WASHINGTON—Big changes, in financing, social programs and male-centered attitudes towards work and its worth, are needed to bring the millions of working women whom coronavirus-caused closures kicked out of their jobs back into the labor force.
Three panelists drew that conclusion at a March 31 seminar hosted by the National Press Foundation, a D.C.-based think tank to help the nation’s journalists improve the depth and quality of their coverage of key issues.
One of those is the fate of working women, especially low-wage working women of color, millions of whom lost their jobs when restaurants closed, retailers shut and child and elder care opportunities disappeared due to anti-virus lockdowns.
National Women’s Law Center Vice President Melissa Boteach labeled the resulting recession—really a depression—a “shecession.” That’s because 2.3 million more working women than working men left or were kicked out of the labor force after the country had to shutter half of its businesses a year ago to try to fight superspread of the virus.
So many women lost jobs that now 57% of women are either working or seeking work, down from 59.2% just before the virus hit. The drop may not seem like much, but while a two-income house-hold is a virtual necessity for most families, it’s the lowest share of women in the labor force since 1988.
The female workers who lost jobs were already low-wage workers, since the 40 lowest-paid occupations in the U.S., notably child care and in restaurants, are female-dominated, panelist Catarina Saraiva said. Those female workers are also disproportionately workers of color, Boteach noted: 564,000 Blacks and 317,000 Latinas.
“Their unemployment rate is twice as high as it was—3.1%–before the pandemic hit,” she said of the working Latinas. “And 41% have been out of jobs six months or longer,” she said. Studies show the longer a worker is jobless, the tougher it is for her to find new work.
Some of the jobs started coming back as the economy slowly recovered, the panelists said. But then another crash hit working women in September, when schools reopened with learning by zoom, not in the classroom, due to the pandemic. Women who had just come back to work had to quit again, to take care of their kids.
That threw child care workers back out of their jobs. “There were 300,000 child care jobs that were lost. That’s one in every six, and half of them have not returned,” said Boteach.
There’s another problem, panelists Boteach, Saraiva of Bloomberg News and Camille Bosette of the Brookings Institution noted: The long-running denigration of housework and child and elder care. Despite rising numbers of counterexamples, it’s still predominantly women’s work, studies show. As a result, child care is one of the lowest-paying U.S. occupations. So is paid elder care, they said.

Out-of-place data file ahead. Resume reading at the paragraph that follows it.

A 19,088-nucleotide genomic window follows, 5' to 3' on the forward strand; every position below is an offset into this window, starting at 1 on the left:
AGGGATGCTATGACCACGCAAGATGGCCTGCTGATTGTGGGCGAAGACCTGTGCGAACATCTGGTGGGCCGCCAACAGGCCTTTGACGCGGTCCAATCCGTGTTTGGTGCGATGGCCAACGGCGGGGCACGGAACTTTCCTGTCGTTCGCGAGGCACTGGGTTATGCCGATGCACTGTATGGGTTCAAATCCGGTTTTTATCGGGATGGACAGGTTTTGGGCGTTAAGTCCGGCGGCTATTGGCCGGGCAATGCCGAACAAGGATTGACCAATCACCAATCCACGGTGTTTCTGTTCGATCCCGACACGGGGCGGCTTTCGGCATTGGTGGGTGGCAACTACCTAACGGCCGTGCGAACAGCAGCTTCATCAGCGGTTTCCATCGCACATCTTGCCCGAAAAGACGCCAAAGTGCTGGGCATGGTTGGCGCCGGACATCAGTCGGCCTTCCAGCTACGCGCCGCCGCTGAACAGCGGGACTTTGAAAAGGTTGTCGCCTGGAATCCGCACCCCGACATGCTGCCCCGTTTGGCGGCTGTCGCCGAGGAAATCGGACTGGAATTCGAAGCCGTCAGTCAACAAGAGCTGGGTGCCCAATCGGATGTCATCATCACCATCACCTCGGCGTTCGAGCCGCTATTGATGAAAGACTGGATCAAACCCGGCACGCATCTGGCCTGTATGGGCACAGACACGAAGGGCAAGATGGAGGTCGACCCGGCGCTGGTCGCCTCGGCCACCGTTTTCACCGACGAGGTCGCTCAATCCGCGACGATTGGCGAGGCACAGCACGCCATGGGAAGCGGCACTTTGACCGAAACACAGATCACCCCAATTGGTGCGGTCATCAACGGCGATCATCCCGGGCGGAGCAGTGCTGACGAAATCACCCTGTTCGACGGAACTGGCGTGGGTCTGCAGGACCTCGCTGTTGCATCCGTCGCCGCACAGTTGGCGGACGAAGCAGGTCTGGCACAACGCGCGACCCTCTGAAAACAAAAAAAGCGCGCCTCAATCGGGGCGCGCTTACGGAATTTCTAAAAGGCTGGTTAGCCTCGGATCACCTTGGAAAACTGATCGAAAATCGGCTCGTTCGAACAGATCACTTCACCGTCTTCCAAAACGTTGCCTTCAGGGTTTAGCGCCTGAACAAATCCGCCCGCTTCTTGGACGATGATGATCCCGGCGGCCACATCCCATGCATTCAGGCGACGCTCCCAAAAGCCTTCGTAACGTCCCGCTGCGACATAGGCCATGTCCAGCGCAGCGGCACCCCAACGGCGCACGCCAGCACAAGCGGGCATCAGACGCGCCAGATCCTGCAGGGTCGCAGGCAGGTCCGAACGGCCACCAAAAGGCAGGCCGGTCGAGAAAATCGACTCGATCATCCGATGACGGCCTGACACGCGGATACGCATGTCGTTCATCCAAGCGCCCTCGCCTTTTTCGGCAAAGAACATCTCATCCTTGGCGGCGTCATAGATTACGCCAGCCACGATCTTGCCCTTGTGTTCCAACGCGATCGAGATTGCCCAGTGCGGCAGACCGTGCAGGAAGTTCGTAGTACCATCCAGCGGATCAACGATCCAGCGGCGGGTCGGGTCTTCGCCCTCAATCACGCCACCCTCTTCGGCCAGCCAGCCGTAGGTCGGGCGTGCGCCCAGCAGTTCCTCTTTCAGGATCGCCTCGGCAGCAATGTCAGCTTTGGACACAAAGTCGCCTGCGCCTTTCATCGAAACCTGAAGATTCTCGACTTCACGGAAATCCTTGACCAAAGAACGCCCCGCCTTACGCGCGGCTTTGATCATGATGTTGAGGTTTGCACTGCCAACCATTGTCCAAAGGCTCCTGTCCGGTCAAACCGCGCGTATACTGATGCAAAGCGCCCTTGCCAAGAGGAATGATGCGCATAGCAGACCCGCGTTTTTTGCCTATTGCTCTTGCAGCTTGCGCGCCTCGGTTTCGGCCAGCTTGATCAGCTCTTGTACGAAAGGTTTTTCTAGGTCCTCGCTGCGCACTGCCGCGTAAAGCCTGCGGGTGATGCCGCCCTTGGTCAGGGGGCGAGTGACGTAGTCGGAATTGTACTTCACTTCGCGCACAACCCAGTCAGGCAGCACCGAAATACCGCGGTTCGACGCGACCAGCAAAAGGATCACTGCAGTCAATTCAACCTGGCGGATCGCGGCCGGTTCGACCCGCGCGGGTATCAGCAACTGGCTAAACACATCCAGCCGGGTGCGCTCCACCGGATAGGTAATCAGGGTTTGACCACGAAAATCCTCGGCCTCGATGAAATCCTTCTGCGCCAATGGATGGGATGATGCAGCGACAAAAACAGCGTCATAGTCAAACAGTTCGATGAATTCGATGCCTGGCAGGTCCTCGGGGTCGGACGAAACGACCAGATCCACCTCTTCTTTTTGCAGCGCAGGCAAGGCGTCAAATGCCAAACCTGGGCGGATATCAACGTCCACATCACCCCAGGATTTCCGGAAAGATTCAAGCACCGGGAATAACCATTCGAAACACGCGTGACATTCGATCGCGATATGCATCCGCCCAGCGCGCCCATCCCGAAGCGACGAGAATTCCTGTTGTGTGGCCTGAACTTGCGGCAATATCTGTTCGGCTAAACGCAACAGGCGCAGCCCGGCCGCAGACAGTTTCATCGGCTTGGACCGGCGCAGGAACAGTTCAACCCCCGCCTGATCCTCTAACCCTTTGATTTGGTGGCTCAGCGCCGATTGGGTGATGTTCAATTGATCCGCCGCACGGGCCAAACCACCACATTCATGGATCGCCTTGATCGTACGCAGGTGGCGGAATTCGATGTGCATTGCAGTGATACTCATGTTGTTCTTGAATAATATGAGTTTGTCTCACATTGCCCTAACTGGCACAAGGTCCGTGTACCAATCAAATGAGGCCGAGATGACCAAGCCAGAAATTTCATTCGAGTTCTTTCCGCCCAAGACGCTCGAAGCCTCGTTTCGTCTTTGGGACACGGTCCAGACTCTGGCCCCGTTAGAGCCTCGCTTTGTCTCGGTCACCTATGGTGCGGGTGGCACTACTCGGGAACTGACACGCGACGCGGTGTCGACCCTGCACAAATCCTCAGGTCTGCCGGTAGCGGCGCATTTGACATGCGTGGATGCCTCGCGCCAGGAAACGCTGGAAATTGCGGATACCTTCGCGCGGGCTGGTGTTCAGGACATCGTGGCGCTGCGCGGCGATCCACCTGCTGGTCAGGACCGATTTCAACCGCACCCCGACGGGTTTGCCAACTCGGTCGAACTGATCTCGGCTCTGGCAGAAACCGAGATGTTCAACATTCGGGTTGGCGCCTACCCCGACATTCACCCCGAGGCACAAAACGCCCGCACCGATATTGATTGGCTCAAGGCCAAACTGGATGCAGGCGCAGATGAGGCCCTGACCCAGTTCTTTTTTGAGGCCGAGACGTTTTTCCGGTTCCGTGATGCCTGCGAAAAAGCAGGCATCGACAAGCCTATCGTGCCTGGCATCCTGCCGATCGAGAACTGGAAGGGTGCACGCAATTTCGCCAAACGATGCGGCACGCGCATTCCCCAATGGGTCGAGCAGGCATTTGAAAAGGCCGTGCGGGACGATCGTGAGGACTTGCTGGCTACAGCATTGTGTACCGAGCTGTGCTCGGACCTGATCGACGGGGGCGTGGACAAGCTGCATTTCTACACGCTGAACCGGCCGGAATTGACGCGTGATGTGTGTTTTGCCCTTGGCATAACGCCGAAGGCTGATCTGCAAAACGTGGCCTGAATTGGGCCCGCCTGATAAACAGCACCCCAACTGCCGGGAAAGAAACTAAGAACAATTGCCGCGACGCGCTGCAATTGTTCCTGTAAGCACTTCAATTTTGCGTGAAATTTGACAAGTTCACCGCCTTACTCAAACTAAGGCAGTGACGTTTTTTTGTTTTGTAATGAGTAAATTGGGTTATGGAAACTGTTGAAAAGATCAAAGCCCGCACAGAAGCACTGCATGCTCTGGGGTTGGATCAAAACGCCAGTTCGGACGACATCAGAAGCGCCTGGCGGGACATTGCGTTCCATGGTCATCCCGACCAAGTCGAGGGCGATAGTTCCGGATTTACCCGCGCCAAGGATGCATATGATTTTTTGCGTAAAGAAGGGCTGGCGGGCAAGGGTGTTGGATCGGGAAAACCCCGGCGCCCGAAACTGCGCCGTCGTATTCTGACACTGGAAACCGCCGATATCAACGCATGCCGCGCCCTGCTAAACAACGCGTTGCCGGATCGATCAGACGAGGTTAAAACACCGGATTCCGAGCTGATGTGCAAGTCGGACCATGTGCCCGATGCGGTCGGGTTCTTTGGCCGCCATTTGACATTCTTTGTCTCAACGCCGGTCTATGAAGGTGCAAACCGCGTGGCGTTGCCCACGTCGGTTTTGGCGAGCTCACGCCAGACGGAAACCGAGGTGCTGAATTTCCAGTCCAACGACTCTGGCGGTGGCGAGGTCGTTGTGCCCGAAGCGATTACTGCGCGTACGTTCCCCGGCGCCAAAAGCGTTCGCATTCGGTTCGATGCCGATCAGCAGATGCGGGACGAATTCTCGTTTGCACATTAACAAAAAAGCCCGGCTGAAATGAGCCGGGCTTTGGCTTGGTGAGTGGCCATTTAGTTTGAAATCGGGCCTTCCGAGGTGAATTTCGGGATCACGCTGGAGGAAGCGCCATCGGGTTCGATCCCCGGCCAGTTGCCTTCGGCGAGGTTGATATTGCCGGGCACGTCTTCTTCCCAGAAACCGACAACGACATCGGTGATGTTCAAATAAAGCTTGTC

The silver lining, one of the three said, is the rest of society now realizes it’s built on a foundation of depending on child care—a point unions, notably the Service Employees, have made for years. SEIU has intensively organized child care workers.
Congress’s Democratic majority recognized that, the panelists said. It provided $39 billion to re-open shuttered child care centers and other incentives to return women to those jobs, notably better pay and benefits than before, such as paid family and medical leave.
But what’s really needed, Bosette said, is a total rethinking of the value of child care jobs in particular, raising them in both society’s estimation, and in pay.
That dawning may occur in some CEO suites, one panelist said, as distance learning combined with jobs shows bosses their female employees, via zoom, juggling work while trying to manage and help educate their kids, too—who are running around the living room.
“We want to get to the point where low-wage women will not only make up the ground they lost, but also transcend where they were before,” said Bosette. That means paying those workers a living wage. That’s not what they earn now.
That means making the expanded child care tax credit, part of Democratic President Joe Biden’s American Rescue Act, permanent. It means making paid family and medical leave universal. It means making retirement accounts available to part-time workers.
“It also means investing in retraining,” and not just for men in factories who lost their jobs due to subsidized foreign imports. “And it means investing in child care and adult care infrastructure,” such as new buildings for care centers, Bosette said. Saraiva, previewing Biden’s infrastructure bill, forecast he would propose those investments in it. She was right.
That still leaves one big problem: The entrenched attitudes towards women’s work. It’s those attitudes, the session moderator said, that led Republican President Richard Nixon to first propose—and then reverse himself and oppose—federal subsidies for child caregivers.
Bosette wondered how congressional Republicans would react. They already oppose Biden’s infrastructure plan because he would raise taxes on corporations and the rich to pay for it. In Nixon’s time, the GOP wrapped itself in the 1950s “traditional” family, a stereotype which dominated white suburbia. Denunciations of “socialism” and “government interference” in the family forced Nixon to reverse course, in 1970.
“It’ll be important to reorient ourselves away from the culture wars to ask ‘What do families need?’” Bosette added. “I fear we’ll develop a narrative similar to that of the ‘welfare mom.’”